In a quiet north-western corner of Karnataka lies the little-known town of Joida. Joida is not just the largest taluk (administrative district) in Karnataka, but also boasts another unique surprise. It is the taluk with the highest forest cover in the state – almost 80% of its area is covered in thick jungles! 

This region is home to one of the most celebrated and revered rivers of the state: Kali. Kali flows through breathtaking landscapes, before joining the Arabian Sea after a journey of nearly 200 kms. The landscape Kali cuts through is a mosaic of peculiar geology. And for the most part, she cuts through dark, volcanic rocks, making the water appear black; hence the name Kali (black river). Like most rivers in India, Kali too is born in the mountains: a little mountain stream in the heart of the Western Ghats is her birth-place. As Kali flows, she nourishes the land with life.

A narrow road cuts through Joida. With more than 80% forest cover and very little development, the area has been a crown jewel in Karnataka’s conservation efforts.

To appreciate the true grandeur and beauty of river Kali and the landscape she flows through, a bird’s eye view is a must.

Kali is one of the shortest rivers in India, flowing for only 184 kms before she reaches the sea. And in this short distance, there are seven dams built across. Her unobstructed natural flow is only 8 kms. The backwaters formed by the dams may have submerged parts of the reserve, but it has also created a unique habitat.

Kali is a lifeline to the villages in the area, and is revered as a life-giving mother. The river provides not just water to drink, but also for paddy and livestock. Most villages here depend on agriculture, as the river, rain, and the nutrient-rich soil make the valley ideal for rice cultivation. A lot of villages here still practise sustainable farming.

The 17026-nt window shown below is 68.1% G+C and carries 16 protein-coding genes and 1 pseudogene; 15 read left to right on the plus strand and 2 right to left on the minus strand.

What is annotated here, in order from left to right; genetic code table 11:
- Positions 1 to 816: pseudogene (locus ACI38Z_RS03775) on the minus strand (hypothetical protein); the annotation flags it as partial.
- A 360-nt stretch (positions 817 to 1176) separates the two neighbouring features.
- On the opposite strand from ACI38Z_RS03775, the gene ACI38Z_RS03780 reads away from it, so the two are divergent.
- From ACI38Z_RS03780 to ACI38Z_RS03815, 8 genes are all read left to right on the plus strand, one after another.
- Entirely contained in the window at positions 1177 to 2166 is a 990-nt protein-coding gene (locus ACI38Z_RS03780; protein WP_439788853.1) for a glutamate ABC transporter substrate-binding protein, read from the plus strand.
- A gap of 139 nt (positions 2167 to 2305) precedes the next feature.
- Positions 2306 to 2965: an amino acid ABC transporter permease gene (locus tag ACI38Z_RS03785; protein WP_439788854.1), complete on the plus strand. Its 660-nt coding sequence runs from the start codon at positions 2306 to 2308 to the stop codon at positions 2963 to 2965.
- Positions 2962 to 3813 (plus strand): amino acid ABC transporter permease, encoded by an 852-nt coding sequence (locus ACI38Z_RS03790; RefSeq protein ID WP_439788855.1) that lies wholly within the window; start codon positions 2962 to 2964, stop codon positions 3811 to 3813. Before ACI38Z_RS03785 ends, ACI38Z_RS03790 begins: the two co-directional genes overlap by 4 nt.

It’s not just the people who depend on her, but also the flora and fauna of the region. The Kali Tiger Reserve – through which the river runs – spreads over an area of 815 sq. kms, and is one of the top biodiversity hot-spots in the world. The tiger reserve is a remarkable habitat: a mosaic of dry-deciduous jungles, evergreen forests and high altitude grasslands.

Malabar Gliding Frog, a Western Ghats’ endemic.

One of the species of Impatiens, a flower endemic to the Western Ghats.

The reserve is one of the world’s most bio-diverse evergreen jungles, and the sheer colours and brilliance of the species found here are unmatched. Green Vine Snake, Blue-eyed Bush Frog, Large-eyed Bronzeback and Malabar Pit Viper are some of the gorgeous species of reptiles found here.

Green Vine Snake

Blue-eyed Bush Frog

Malabar Pit Viper

The reserve is also home to some rare and beautiful birds like the Malabar Pied Hornbill, Asian Fairy-bluebird, Malabar Whistling Thrush, Blue-capped Rock Thrush and Eurasian Martin.

Malabar Pied Hornbill

Malabar Whistling Thrush

Blue-capped Rock Thrush

Asian Fairy-bluebird

The breathtaking landscape Kali flows through has many magnificent waterfalls, and Sathodi Falls is one of them.

The river has also created abundant tourism opportunities and employment. Thanks to its rapids, it is amongst the top destinations in the country for white-water rafting. Many nature activities such as wildlife safaris, bird-watching, nature trails, and camping are also run by the state forest department and the state-owned Jungle Lodges and Resorts.

Kali sustains not just people, but also some of the world’s most fragile creatures and ecosystems. Like all rivers facing the pressures of pollution and population, this river too needs care and reverence.